The copy for GitLab is clear and direct. We strike a clear balance between professional and friendly. We can empathesize with users (such as celebrating completing all Todos), and remain respectful of the importance of the work. We are that trusted, friendly coworker that is helpful and understanding.

The copy and messaging is a core part of the experience of GitLab and the conversation with our users. Follow the below conventions throughout GitLab.

Portions of this page are inspired by work found in the Material Design guidelines.

Note: We are currently inconsistent with this guidance. Images below are created to illustrate the point. As this guidance is refined, we will ensure that our experiences align.



Users will skim content, rather than read text carefully. When familiar with a web app, users rely on muscle memory, and may read even less when moving quickly. A good experience should quickly orient a user, regardless of their experience, to the purpose of the current screen. This should happen without the user having to consciously read long strings of text. In general, text is burdensome and adds cognitive load. This is especially pronounced in a powerful productivity tool such as GitLab. We should not rely on words as a crutch to explain the purpose of a screen. The current navigation and composition of the elements on the screen should get the user 95% there, with the remaining 5% being specific elements such as text. This means that, as a rule, copy should be very short. A long message or label is a red flag hinting at design that needs improvement.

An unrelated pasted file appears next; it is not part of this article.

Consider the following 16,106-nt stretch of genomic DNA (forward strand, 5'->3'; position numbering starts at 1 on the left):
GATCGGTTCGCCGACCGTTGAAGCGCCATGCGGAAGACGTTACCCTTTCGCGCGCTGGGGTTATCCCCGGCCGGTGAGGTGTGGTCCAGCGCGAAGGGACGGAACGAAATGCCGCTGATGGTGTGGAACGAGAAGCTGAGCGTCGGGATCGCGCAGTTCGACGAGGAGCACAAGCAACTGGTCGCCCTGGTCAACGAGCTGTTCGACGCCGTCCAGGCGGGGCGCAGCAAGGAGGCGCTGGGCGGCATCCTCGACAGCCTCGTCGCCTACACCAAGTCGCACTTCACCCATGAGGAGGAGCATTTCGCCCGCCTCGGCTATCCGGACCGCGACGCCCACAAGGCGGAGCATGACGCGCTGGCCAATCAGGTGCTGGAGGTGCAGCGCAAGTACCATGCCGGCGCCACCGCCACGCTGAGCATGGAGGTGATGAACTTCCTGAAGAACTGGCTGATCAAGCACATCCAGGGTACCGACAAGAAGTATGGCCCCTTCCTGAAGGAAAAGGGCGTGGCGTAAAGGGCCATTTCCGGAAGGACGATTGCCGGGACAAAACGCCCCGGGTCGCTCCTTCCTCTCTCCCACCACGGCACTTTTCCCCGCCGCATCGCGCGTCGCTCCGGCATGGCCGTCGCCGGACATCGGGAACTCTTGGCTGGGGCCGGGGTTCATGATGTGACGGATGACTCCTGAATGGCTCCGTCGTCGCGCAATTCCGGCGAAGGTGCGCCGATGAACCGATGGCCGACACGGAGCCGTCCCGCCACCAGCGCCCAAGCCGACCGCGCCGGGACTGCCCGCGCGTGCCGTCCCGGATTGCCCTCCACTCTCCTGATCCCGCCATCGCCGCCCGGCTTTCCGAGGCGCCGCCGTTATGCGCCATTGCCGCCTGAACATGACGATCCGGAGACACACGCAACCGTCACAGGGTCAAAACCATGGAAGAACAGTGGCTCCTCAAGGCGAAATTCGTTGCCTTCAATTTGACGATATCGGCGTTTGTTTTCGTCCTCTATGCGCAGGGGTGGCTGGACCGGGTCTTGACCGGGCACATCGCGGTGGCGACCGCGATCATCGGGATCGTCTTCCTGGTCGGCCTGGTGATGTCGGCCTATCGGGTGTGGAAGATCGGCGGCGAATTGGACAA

Example: Use Add instead of Add issue as a button label. Preferably use context and placement of controls to make it obvious what clicking on them will do.

Capitalization and punctuation


Use sentence case for titles, headings, labels, menu items, and buttons. Use title case when referring to features or products. Note that some features are also objects (e.g. “Merge Requests” and “merge requests”).

Do 🚫 Don’t
Add issues to the Issue Board feature in GitLab Hosted Add Issues To The Issue Board Feature In GitLab Hosted

Avoid periods

Avoid using periods in solitary sentences in these elements:

  • Labels
  • Hover text
  • Bulleted lists
  • Modal body text

Periods should be used for:

  • Lists or modals with multiple sentences
  • Any sentence followed by a link
Do place periods after sentences followed by a link 🚫 Don’t place periods after a link if it‘s not followed by a sentence
Mention someone to notify them. Learn more Mention someone to notify them. Learn more.
Do skip periods after solo sentences of body text 🚫 Don’t place periods after body text if there is only a single sentence